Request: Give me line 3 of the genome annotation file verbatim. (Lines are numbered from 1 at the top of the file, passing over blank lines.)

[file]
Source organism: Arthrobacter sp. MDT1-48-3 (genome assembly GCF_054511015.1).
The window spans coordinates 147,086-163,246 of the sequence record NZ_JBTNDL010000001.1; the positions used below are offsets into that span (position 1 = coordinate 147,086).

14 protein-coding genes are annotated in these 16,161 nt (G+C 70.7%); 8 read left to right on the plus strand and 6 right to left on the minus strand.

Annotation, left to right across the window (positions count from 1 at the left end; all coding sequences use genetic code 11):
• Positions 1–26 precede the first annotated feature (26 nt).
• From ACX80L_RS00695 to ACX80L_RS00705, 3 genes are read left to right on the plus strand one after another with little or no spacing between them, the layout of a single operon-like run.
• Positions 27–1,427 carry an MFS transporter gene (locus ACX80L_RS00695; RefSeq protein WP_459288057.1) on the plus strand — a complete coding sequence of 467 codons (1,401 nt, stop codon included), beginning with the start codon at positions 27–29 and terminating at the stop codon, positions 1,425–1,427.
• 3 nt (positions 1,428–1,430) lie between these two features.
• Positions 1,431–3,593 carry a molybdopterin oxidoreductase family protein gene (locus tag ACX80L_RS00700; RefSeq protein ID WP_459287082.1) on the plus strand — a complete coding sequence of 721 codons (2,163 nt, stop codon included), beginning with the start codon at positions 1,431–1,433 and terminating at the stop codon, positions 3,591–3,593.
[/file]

14 protein-coding genes are annotated in these 16,161 nt (G+C 70.7%); 8 read left to right on the plus strand and 6 right to left on the minus strand.